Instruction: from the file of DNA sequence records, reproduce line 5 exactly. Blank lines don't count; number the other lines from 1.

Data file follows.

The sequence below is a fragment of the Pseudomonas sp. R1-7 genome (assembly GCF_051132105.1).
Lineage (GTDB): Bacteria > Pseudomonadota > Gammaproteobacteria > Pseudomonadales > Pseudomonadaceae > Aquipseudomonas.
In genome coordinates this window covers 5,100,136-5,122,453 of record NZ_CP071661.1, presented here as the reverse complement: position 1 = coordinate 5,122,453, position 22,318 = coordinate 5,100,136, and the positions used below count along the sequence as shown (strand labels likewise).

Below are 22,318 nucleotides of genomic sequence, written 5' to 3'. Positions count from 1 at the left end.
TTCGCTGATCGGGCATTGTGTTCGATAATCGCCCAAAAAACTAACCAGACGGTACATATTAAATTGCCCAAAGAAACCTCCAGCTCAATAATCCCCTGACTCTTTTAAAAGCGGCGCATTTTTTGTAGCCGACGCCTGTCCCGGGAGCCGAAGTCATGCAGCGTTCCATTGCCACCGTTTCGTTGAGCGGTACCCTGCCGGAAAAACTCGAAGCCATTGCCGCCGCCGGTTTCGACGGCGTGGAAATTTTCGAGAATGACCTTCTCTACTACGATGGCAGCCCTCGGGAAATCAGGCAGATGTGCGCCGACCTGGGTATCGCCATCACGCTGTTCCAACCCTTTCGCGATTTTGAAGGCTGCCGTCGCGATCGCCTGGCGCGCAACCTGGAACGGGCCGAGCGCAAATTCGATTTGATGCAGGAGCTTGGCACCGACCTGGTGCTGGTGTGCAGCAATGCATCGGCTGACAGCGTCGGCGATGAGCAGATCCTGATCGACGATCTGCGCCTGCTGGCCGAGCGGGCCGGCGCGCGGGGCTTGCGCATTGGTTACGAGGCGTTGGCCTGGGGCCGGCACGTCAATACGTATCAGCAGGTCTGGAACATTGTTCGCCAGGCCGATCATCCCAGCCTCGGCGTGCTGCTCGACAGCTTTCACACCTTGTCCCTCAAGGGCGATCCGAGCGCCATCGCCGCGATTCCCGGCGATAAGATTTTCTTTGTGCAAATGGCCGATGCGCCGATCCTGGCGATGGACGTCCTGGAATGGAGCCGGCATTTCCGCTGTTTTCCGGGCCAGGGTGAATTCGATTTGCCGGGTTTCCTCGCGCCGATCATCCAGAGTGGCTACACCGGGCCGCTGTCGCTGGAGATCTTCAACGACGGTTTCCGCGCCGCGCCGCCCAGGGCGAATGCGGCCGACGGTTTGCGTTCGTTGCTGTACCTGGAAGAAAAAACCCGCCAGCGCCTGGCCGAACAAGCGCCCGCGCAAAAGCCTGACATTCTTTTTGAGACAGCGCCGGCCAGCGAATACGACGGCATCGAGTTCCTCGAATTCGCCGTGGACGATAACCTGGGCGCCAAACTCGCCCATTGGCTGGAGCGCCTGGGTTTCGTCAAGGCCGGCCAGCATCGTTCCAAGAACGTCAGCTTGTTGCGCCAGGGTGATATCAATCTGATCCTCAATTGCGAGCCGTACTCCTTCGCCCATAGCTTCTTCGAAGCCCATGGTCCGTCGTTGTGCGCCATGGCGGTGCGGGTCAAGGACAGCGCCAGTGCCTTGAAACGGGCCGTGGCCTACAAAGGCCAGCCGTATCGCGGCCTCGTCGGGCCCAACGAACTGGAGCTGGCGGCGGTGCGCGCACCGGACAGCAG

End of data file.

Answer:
TTCGCTGATCGGGCATTGTGTTCGATAATCGCCCAAAAAACTAACCAGACGGTACATATTAAATTGCCCAAAGAAACCTCCAGCTCAATAATCCCCTGACTCTTTTAAAAGCGGCGCATTTTTTGTAGCCGACGCCTGTCCCGGGAGCCGAAGTCATGCAGCGTTCCATTGCCACCGTTTCGTTGAGCGGTACCCTGCCGGAAAAACTCGAAGCCATTGCCGCCGCCGGTTTCGACGGCGTGGAAATTTTCGAGAATGACCTTCTCTACTACGATGGCAGCCCTCGGGAAATCAGGCAGATGTGCGCCGACCTGGGTATCGCCATCACGCTGTTCCAACCCTTTCGCGATTTTGAAGGCTGCCGTCGCGATCGCCTGGCGCGCAACCTGGAACGGGCCGAGCGCAAATTCGATTTGATGCAGGAGCTTGGCACCGACCTGGTGCTGGTGTGCAGCAATGCATCGGCTGACAGCGTCGGCGATGAGCAGATCCTGATCGACGATCTGCGCCTGCTGGCCGAGCGGGCCGGCGCGCGGGGCTTGCGCATTGGTTACGAGGCGTTGGCCTGGGGCCGGCACGTCAATACGTATCAGCAGGTCTGGAACATTGTTCGCCAGGCCGATCATCCCAGCCTCGGCGTGCTGCTCGACAGCTTTCACACCTTGTCCCTCAAGGGCGATCCGAGCGCCATCGCCGCGATTCCCGGCGATAAGATTTTCTTTGTGCAAATGGCCGATGCGCCGATCCTGGCGATGGACGTCCTGGAATGGAGCCGGCATTTCCGCTGTTTTCCGGGCCAGGGTGAATTCGATTTGCCGGGTTTCCTCGCGCCGATCATCCAGAGTGGCTACACCGGGCCGCTGTCGCTGGAGATCTTCAACGACGGTTTCCGCGCCGCGCCGCCCAGGGCGAATGCGGCCGACGGTTTGCGTTCGTTGCTGTACCTGGAAGAAAAAACCCGCCAGCGCCTGGCCGAACAAGCGCCCGCGCAAAAGCCTGACATTCTTTTTGAGACAGCGCCGGCCAGCGAATACGACGGCATCGAGTTCCTCGAATTCGCCGTGGACGATAACCTGGGCGCCAAACTCGCCCATTGGCTGGAGCGCCTGGGTTTCGTCAAGGCCGGCCAGCATCGTTCCAAGAACGTCAGCTTGTTGCGCCAGGGTGATATCAATCTGATCCTCAATTGCGAGCCGTACTCCTTCGCCCATAGCTTCTTCGAAGCCCATGGTCCGTCGTTGTGCGCCATGGCGGTGCGGGTCAAGGACAGCGCCAGTGCCTTGAAACGGGCCGTGGCCTACAAAGGCCAGCCGTATCGCGGCCTCGTCGGGCCCAACGAACTGGAGCTGGCGGCGGTGCGCGCACCGGACAGCAG